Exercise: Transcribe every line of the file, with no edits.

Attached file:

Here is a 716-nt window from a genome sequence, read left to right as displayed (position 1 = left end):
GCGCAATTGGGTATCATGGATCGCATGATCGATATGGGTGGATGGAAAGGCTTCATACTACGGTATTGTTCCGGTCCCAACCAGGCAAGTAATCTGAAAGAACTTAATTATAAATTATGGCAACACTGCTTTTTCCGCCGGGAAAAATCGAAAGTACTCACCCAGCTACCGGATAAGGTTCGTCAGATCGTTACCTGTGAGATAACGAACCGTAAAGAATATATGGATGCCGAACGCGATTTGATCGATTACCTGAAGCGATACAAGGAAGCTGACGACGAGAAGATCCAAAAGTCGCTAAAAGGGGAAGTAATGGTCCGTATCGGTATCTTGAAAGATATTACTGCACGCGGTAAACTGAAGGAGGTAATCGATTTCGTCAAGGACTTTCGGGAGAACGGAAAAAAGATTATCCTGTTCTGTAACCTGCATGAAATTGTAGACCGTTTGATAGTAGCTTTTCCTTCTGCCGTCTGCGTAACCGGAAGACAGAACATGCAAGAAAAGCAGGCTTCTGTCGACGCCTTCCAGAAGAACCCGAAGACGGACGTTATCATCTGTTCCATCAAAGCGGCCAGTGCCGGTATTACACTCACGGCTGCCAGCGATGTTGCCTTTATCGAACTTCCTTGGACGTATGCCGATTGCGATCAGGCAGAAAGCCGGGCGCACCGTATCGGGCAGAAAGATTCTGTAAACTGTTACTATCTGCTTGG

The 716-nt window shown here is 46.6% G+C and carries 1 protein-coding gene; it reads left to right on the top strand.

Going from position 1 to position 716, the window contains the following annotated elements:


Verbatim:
Here is a 716-nt window from a genome sequence, read left to right as displayed (position 1 = left end):
GCGCAATTGGGTATCATGGATCGCATGATCGATATGGGTGGATGGAAAGGCTTCATACTACGGTATTGTTCCGGTCCCAACCAGGCAAGTAATCTGAAAGAACTTAATTATAAATTATGGCAACACTGCTTTTTCCGCCGGGAAAAATCGAAAGTACTCACCCAGCTACCGGATAAGGTTCGTCAGATCGTTACCTGTGAGATAACGAACCGTAAAGAATATATGGATGCCGAACGCGATTTGATCGATTACCTGAAGCGATACAAGGAAGCTGACGACGAGAAGATCCAAAAGTCGCTAAAAGGGGAAGTAATGGTCCGTATCGGTATCTTGAAAGATATTACTGCACGCGGTAAACTGAAGGAGGTAATCGATTTCGTCAAGGACTTTCGGGAGAACGGAAAAAAGATTATCCTGTTCTGTAACCTGCATGAAATTGTAGACCGTTTGATAGTAGCTTTTCCTTCTGCCGTCTGCGTAACCGGAAGACAGAACATGCAAGAAAAGCAGGCTTCTGTCGACGCCTTCCAGAAGAACCCGAAGACGGACGTTATCATCTGTTCCATCAAAGCGGCCAGTGCCGGTATTACACTCACGGCTGCCAGCGATGTTGCCTTTATCGAACTTCCTTGGACGTATGCCGATTGCGATCAGGCAGAAAGCCGGGCGCACCGTATCGGGCAGAAAGATTCTGTAAACTGTTACTATCTGCTTGG

The 716-nt window shown here is 46.6% G+C and carries 1 protein-coding gene; it reads left to right on the top strand.

Going from position 1 to position 716, the window contains the following annotated elements: